New CPS CEO listens to parents' concerns

June 1, 2011 (CHICAGO)

Jean-Claude Brizard met with parents from public schools throughout the city on Wednesday.

It was billed as stop one on Brizard's "listening tour," a label politicians have used on tours getting to know voters in districts where they're seen as outsiders seeking approval. Think back to Rahm Emanuel before he officially became a candidate for mayor.

This was the new CEO's attempt to reach out to key stakeholders in the system whose children are the clients he has been brought to Chicago to help.

For over an hour, the tall education specialist from New York, by way of Rochester, bent his frame to listen intently to parents who think previous CPS administrations have ignored them.

There were few interruptions from Brizard, who was on hand to show he cares about parents and the role they must play in their children's lives if their public school education is to have value.

Toylee Green-Harris has a daughter in Kenwood High School. Like many after the meeting she was surprised by how much what she thought might just be a photo op meant to her.

"We were actually able to come when he is fresh. So he is now in the system, he hasn't been around and he gets to hear from us," said Green-Harris.

While the gamut of education issues were discussed, passions turned on the question of parent-engagement contracts. They would stipulate how much a parent needs to participate in a child's education as a license for student participation in extra-curricular activities. Mayor Rahm Emanuel favors them. Brizard says designing them effectively is the challenge.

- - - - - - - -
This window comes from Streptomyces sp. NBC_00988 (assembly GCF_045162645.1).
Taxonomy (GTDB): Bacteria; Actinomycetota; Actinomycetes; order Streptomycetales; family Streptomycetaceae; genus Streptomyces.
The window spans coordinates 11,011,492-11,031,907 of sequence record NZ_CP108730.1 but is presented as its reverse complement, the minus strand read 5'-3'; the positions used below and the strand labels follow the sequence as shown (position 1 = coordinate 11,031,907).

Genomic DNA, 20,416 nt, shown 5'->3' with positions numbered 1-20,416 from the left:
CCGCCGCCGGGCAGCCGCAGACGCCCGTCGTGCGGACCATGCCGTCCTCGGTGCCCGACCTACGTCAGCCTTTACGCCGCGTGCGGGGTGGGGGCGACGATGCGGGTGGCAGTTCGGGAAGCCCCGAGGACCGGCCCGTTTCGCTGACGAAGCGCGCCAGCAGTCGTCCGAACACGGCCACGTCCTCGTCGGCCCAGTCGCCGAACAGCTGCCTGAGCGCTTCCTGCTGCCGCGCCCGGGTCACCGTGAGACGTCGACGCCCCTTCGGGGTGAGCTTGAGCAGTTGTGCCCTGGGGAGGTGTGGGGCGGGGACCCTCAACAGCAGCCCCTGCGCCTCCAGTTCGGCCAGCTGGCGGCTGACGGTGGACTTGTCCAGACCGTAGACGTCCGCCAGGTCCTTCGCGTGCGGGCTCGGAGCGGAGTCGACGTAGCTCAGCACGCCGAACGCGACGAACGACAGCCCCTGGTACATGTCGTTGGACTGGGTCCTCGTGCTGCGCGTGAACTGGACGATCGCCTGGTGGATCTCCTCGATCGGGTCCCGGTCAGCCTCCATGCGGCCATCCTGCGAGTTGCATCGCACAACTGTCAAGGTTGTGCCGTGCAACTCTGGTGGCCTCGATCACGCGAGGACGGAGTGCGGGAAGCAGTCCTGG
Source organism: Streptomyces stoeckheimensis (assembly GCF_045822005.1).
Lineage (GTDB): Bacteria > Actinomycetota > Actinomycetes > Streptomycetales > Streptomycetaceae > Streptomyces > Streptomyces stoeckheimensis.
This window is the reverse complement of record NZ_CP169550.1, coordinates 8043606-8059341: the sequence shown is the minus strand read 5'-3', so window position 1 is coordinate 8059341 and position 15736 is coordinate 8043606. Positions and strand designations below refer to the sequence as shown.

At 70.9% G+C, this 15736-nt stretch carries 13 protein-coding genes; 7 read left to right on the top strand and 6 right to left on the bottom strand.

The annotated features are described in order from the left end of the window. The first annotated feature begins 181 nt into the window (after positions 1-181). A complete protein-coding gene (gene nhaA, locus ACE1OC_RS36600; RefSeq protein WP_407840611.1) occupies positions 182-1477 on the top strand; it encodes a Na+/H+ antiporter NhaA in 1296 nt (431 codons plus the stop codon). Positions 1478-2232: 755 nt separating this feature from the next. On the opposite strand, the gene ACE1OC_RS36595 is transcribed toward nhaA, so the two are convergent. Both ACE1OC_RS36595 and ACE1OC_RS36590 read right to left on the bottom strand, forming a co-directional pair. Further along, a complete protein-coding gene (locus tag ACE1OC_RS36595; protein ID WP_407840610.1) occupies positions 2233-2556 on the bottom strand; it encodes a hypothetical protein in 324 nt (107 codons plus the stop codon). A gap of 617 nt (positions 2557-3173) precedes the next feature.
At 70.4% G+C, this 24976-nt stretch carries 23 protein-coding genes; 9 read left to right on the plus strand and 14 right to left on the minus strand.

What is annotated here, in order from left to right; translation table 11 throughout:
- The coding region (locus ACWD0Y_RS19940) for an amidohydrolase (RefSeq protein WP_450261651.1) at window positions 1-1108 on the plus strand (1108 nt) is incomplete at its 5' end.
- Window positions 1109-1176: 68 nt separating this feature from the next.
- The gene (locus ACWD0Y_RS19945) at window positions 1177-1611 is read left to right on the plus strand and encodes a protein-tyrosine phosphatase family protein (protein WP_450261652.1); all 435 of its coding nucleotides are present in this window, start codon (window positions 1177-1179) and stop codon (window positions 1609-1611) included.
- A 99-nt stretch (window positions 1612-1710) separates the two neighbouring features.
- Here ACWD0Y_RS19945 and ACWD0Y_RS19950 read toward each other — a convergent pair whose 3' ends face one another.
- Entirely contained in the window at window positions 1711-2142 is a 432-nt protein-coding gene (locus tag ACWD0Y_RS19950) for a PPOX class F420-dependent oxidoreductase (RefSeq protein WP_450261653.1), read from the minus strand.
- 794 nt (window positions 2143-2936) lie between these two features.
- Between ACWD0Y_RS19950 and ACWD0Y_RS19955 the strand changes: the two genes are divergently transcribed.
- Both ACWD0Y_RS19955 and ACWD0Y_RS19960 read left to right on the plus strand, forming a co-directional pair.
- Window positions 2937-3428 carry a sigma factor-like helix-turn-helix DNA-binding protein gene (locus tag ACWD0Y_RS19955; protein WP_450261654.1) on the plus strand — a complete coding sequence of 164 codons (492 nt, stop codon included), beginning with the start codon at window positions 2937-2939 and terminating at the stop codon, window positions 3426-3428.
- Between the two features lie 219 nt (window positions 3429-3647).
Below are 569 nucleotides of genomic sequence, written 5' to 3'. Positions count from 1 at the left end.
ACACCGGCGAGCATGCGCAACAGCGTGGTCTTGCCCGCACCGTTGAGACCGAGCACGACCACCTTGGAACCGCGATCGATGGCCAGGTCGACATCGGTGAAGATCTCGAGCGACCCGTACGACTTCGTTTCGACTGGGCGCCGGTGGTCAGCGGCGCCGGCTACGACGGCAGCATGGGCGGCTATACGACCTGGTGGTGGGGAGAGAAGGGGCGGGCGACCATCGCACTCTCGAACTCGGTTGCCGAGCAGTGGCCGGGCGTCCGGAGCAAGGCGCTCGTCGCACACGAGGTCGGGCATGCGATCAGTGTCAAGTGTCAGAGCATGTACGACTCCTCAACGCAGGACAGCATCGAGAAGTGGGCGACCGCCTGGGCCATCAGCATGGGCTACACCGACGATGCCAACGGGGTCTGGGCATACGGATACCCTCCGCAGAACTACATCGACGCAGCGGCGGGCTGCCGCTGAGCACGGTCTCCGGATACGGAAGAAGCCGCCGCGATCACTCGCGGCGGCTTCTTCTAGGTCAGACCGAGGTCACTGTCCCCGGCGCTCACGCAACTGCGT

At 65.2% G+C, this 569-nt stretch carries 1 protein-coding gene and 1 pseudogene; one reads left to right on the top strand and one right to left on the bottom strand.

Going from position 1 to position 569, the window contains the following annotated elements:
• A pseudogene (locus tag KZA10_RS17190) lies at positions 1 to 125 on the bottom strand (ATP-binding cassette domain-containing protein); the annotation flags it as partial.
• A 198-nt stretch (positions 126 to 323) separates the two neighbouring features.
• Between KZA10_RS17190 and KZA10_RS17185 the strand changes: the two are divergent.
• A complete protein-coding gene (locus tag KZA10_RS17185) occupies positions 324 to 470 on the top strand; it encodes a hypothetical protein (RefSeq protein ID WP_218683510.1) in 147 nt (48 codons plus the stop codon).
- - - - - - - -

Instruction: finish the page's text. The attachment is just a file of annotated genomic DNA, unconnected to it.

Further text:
"There are many places around the country that have models of parent-teachers contracts, compacts, agreements, relationships, that whatever you want to call we are going to look at," Brizard said.

The new schools CEO is starting everyday with a school visit and promising similar meetings through the summer as he gets to know Chicago and the challenges he faces.

"What I heard in there was that a small group of parents can advocate for a lot more than their children," said Brizard.

Brizard said he is going to increase meetings with teachers too, and he acknowledged that for many what ails schools starts and ends with resources.

The Cps has a $720 million projected deficit, and he said that is going to tie his hands in giving everyone what they want out of the nation's third largest public school system.

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